Article: Is Elon Musk’s pay package too much?

Compensation & Benefits

Is Elon Musk’s pay package too much?

Elon Musk's CEO pay package worth US$55.8 billion may have been struck down by a judge. But it has also opened up the debate about how companies should compensate their top performers.
Is Elon Musk’s pay package too much?

Tech entrepreneur Elon Musk will have to forgo what would have been the biggest executive pay package in the history of Corporate America: a staggering US$55.8 billion. That is, if he loses in an upcoming shareholder vote.

Tesla shareholders will be casting their ballot on the issue before the company's annual meeting on 13 June. Much of the focus, both of allies and critics of Musk, has been on the size of the executive pay, which was earlier deemed inappropriate by a court despite the plan having been first approved by investors in 2018.

Now, a group of shareholders with proxy advisory firm Glass Lewis has been urging other investors to vote against the payout, believing it would dilute their holdings. If approved, Tesla would be issuing some 304 million new shares, affecting the value of the holdings and likely hurting smaller investors.

"Tesla is suffering from a material governance failure which requires our urgent attention and action," the group wrote in a missive to fellow investors.

Was the US$55.8B payout necessary?

The compensation plan in question is six times more than the combined pay of 200 of the world's top earners. This would have been his payout for having remained CEO of the electric vehicle company right as it was facing turmoil.

Back in January, a judge in the US state of Delaware decided against the billionaire CEO in a lawsuit by Tesla shareholders. Complainants led by an individual, Richard Tornetta, alleged Musk’s pay package was exorbitant even as a reward for the turnaround strategies the board of directors had laid out for Musk.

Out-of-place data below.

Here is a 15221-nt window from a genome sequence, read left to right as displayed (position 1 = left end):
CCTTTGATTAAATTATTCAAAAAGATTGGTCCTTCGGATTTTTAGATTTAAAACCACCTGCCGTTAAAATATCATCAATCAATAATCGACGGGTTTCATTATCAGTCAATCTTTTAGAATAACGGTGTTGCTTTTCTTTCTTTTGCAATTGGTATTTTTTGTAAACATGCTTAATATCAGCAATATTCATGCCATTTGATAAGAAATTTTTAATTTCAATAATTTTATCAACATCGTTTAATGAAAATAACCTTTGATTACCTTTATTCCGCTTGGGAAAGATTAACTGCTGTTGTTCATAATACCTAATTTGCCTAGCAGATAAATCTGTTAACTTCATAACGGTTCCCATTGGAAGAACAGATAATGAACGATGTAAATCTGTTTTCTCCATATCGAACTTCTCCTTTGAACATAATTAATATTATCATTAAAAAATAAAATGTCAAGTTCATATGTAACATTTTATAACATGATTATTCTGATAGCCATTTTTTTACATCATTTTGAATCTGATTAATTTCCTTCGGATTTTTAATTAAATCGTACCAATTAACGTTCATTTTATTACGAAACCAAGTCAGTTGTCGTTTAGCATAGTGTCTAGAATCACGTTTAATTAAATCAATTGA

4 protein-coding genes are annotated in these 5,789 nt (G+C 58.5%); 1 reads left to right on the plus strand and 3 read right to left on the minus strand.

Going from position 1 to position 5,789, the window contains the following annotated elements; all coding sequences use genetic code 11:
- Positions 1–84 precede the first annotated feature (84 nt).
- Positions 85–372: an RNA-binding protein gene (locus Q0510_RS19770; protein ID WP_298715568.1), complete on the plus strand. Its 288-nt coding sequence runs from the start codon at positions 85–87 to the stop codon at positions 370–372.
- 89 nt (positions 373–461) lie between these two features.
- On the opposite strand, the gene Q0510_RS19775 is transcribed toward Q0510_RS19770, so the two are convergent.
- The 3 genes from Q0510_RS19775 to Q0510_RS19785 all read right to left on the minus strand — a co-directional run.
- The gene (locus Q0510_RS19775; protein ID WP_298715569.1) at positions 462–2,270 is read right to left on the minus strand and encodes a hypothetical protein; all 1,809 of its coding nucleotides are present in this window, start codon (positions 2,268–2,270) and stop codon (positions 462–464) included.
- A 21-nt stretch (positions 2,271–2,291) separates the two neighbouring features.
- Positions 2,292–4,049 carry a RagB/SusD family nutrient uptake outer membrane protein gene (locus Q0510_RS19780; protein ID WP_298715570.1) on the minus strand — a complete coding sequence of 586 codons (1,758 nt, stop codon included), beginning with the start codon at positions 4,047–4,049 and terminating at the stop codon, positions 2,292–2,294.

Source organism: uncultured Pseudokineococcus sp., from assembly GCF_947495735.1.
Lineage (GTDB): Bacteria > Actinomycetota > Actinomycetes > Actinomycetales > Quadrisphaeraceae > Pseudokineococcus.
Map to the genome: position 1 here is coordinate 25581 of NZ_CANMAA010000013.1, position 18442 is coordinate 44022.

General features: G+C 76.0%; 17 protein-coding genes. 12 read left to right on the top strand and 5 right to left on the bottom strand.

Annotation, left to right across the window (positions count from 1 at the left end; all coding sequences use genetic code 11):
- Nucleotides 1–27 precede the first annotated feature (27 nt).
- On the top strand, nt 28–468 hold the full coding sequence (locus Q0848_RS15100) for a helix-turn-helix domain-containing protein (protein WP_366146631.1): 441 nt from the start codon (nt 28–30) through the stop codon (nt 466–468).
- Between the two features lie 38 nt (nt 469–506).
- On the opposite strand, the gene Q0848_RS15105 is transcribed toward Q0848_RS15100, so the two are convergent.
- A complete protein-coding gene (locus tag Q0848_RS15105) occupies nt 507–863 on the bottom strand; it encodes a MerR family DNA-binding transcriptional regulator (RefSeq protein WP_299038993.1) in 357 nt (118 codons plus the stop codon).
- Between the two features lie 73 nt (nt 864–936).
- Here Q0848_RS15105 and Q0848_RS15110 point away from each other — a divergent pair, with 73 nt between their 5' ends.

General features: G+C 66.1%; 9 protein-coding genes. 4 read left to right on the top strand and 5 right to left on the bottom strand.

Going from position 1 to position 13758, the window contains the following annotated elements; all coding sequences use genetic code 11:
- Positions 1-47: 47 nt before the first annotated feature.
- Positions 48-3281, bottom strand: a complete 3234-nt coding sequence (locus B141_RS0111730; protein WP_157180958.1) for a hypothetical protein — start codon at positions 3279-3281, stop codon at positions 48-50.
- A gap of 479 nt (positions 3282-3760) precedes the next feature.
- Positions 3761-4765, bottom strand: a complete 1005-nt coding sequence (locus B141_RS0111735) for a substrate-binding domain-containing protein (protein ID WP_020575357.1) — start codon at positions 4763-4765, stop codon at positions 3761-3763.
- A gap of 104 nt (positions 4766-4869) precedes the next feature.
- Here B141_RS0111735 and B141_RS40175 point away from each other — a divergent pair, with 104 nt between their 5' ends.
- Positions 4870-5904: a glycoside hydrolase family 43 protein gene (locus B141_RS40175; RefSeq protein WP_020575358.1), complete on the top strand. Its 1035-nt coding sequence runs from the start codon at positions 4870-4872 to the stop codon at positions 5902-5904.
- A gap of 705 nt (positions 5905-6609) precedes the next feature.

“[The] board never asked the US$55.8 billion question: was the plan even necessary for Tesla to retain Musk and achieve its goals?” Judge Kathaleen McCormick wrote in her decision cancelling the payout.

“The incredible size of the biggest compensation plan ever – an unfathomable sum – seems to have been calibrated to help Musk achieve what he believed would make ‘a good future for humanity,’” the judge said.

Officials at Tesla, however, are working hard to convince shareholders to again vote in favour of Musk's pay package and Tesla's plan to relocate its incorporation from Delaware to Texas.

In April, Robyn Denholm, chair of the Tesla board of directors, called the ruling against Musk, "fundamentally unfair and inconsistent with the will of the stockholders who voted for it." 

Denholm said Musk hadn't been paid for his role at Tesla for the past six years despite generating growth and shareholder value. 

"If Tesla is to retain Elon’s attention and motivate him to continue to devote his time, energy, ambition and vision to deliver comparable results in the future, we must stand by our deal," Denholm told shareholders.

"This is obviously not about the money. We all know Elon is one of the wealthiest people on the planet, and he would remain so even if Tesla were to renege on the commitment we made in 2018."

The value of Musk’s role at Tesla